So what's wrong with displaying the flag? you ask.

I reply, Flags are political. What do sports have to do with politics? Isn't this supposed to be a fun time when we gather as a community to celebrate young men who have been training for years as individuals and as teams as they get together to enjoy the pleasure of competition and sportsmanship?

At which you guffaw, and rightly so.

Bowl games, and really all intercollegiate sports, are where we have tax-supported institutions (and even the "private" ones are tax supported through government loans to students) fielding teams to play games in tax-financed facilities that are broadcast over government-controlled media. But the purpose is indeed to build community. What kind of community are these events intended to build?

Here's where the flag comes in, because it is the symbol of that community. This is why all sporting events begin with a salute to the flag: this is the time for those in attendance to state the purpose of the gathering. The flag stands for what the gathering is all about, a symbol for the cement that holds the community together.

What does the American flag stand for? Not what did it stand for ten, a hundred, or two hundred years ago, but what does it stand for now? If nothing else, the flag at a sporting event stands for the government's right to take money from people under threat ultimately of death to finance sporting events. You got a problem with that?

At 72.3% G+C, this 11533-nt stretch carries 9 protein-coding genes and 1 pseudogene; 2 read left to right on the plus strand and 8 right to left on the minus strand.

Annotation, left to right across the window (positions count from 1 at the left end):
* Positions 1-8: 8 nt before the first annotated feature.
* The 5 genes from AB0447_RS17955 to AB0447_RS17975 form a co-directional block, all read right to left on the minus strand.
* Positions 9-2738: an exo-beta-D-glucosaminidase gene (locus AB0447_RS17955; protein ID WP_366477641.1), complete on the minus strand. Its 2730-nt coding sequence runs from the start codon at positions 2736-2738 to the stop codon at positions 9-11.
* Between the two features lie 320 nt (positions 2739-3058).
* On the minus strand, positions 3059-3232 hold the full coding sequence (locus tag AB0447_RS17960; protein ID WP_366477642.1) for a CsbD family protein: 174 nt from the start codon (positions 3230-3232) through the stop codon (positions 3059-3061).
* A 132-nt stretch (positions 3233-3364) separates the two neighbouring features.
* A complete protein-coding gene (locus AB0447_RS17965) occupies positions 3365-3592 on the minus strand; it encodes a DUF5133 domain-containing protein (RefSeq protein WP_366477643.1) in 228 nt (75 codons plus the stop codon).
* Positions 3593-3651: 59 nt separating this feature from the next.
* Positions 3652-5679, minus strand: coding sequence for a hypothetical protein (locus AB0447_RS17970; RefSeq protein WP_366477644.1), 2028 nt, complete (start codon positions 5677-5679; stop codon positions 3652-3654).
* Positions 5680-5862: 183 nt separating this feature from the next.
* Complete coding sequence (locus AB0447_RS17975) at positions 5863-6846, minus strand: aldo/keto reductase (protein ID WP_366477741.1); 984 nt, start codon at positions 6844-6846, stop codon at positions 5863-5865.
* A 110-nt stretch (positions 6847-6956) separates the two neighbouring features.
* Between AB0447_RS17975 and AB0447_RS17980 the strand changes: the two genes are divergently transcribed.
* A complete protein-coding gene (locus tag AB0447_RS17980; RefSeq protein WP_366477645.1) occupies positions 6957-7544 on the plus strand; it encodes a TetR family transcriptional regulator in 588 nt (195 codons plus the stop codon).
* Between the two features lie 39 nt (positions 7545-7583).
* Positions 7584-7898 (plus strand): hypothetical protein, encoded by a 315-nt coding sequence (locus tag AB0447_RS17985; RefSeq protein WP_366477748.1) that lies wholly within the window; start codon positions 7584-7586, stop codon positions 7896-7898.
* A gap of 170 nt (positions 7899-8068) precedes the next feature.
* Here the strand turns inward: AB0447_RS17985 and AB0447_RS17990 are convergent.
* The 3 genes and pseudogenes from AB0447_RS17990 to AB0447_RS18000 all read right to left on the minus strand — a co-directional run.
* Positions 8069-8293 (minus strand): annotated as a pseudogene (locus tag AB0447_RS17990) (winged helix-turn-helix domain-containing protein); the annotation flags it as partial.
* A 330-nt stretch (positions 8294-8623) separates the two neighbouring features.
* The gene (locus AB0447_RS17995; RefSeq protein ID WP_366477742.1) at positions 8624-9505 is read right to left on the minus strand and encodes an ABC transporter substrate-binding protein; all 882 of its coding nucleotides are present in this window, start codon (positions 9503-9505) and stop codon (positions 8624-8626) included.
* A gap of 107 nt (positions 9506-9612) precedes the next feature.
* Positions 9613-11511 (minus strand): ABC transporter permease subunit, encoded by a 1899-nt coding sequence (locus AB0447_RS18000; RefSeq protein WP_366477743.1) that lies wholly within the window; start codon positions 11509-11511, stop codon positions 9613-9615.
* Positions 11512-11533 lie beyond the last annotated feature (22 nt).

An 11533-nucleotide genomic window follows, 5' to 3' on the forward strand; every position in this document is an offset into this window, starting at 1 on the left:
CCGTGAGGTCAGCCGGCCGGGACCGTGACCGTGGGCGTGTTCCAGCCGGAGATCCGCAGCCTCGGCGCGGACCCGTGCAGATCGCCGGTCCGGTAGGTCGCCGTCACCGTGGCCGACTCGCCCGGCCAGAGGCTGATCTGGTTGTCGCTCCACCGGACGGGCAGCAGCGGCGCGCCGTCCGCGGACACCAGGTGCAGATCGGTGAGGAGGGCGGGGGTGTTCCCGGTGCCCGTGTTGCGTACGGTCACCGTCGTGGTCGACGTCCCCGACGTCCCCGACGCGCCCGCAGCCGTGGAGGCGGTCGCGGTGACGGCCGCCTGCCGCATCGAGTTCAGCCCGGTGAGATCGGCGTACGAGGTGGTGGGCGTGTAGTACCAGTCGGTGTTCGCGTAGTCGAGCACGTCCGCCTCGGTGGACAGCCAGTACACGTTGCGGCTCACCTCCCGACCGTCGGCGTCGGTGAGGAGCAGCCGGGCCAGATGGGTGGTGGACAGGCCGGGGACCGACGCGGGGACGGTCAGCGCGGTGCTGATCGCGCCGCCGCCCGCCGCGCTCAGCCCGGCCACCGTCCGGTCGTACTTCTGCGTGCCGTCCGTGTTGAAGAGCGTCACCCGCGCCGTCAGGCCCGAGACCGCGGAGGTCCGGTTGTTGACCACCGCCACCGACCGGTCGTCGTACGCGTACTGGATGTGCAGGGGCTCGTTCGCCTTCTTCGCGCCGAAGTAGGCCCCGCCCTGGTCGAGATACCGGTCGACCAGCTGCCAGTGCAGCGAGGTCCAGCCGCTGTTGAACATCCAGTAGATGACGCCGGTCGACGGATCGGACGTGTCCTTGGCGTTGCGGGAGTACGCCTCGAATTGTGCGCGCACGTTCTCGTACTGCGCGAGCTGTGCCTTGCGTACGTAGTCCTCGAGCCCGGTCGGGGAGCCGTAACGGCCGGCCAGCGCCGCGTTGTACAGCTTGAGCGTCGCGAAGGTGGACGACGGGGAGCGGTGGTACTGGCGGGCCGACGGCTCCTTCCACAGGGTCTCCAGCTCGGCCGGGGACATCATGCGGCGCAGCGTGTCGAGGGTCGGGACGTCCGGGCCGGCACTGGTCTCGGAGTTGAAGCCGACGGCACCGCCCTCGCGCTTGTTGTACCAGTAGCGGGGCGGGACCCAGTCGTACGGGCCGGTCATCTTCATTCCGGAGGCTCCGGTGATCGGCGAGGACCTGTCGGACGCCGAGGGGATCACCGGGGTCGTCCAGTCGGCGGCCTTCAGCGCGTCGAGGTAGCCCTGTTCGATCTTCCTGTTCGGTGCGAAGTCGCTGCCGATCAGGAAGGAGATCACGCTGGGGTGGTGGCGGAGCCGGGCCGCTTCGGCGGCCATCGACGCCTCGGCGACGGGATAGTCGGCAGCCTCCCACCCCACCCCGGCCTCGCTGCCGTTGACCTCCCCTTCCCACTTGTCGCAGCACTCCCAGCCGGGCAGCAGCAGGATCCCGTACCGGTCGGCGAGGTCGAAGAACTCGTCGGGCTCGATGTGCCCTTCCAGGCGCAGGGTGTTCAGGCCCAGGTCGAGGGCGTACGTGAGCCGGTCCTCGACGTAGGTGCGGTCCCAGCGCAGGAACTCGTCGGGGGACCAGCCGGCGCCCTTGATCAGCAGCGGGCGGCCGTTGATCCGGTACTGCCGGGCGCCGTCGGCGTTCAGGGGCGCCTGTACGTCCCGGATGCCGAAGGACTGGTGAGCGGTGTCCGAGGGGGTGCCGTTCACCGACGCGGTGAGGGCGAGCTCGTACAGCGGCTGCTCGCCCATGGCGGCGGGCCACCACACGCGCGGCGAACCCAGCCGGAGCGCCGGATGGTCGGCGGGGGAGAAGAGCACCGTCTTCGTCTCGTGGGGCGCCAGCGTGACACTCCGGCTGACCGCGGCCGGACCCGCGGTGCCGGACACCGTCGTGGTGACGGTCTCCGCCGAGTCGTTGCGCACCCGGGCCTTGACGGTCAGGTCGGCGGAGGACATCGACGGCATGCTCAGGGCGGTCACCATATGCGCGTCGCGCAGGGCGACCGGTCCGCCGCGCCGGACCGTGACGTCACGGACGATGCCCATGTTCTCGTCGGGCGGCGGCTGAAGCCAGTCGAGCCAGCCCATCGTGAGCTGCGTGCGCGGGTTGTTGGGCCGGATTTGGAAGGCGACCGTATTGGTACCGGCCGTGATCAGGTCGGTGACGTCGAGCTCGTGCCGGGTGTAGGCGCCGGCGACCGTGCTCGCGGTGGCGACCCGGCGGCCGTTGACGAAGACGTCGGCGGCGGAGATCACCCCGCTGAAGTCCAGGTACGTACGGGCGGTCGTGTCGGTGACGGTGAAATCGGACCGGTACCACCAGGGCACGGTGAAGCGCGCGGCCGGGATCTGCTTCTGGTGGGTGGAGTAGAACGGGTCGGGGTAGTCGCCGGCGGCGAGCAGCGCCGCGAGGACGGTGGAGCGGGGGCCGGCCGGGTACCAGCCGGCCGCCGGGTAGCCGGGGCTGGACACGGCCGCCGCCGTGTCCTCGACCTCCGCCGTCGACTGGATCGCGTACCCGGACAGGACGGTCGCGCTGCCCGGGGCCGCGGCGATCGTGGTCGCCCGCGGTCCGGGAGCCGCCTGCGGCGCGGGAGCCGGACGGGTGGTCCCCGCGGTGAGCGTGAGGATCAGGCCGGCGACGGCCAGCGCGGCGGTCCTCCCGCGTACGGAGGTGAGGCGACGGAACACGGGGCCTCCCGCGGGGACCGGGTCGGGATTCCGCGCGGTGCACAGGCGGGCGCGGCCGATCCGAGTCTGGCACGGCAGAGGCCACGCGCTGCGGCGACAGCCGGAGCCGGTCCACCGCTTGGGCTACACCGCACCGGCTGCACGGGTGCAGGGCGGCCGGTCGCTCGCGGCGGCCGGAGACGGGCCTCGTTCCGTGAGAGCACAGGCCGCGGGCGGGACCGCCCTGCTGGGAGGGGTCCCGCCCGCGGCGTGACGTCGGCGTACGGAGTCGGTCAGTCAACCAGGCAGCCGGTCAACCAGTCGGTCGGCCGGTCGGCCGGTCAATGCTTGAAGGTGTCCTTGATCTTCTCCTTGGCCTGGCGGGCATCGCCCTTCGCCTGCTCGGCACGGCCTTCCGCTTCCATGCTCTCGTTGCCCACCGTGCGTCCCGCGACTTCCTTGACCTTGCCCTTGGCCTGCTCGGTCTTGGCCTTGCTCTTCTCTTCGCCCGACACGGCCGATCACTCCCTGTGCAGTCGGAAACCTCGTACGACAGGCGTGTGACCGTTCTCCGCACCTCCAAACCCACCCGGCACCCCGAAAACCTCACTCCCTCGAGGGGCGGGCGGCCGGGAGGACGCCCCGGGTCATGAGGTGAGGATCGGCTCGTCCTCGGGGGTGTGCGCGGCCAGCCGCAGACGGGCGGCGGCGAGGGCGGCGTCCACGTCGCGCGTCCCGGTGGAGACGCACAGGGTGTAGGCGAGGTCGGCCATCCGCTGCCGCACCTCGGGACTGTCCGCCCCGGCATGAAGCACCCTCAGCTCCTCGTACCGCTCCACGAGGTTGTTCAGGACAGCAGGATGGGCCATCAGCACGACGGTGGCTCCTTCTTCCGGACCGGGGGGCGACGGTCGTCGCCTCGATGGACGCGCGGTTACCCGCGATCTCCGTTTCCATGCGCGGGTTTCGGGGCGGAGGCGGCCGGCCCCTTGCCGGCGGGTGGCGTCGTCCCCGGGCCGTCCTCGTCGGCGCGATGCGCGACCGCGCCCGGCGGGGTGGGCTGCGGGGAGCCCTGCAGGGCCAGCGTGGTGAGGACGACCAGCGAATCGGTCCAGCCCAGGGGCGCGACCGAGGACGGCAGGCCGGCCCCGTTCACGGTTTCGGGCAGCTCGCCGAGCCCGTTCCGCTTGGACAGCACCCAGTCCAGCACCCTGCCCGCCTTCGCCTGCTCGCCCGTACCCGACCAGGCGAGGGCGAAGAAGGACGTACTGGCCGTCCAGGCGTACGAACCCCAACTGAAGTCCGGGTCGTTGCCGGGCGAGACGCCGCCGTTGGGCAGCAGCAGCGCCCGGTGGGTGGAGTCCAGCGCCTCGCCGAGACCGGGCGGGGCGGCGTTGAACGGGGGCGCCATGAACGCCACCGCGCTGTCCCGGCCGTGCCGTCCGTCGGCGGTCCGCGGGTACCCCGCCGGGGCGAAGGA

But that's not all. When the Blue Angels or Thunderbirds fly over the stadium, the message is that the government has the right to send soldiers where it wills so they can do what soldiers do best, and that's creating a demand for orphanages and hospitals, not filling it. And when there is a moment of silence for "those who have made the ultimate sacrifice," the message is that real heroes go where the ruling class tells them to go, and they fight, kill, and sometimes, tragically, die.

Are these people the real heroes?

Years ago documents were declassified that showed that Uncle Sam lied to the public to build support for the war in Vietnam. The architect of that war, Robert McNamara, said the same thing before he died within the last year. Yet this is never mentioned during the solemn moments at athletic events.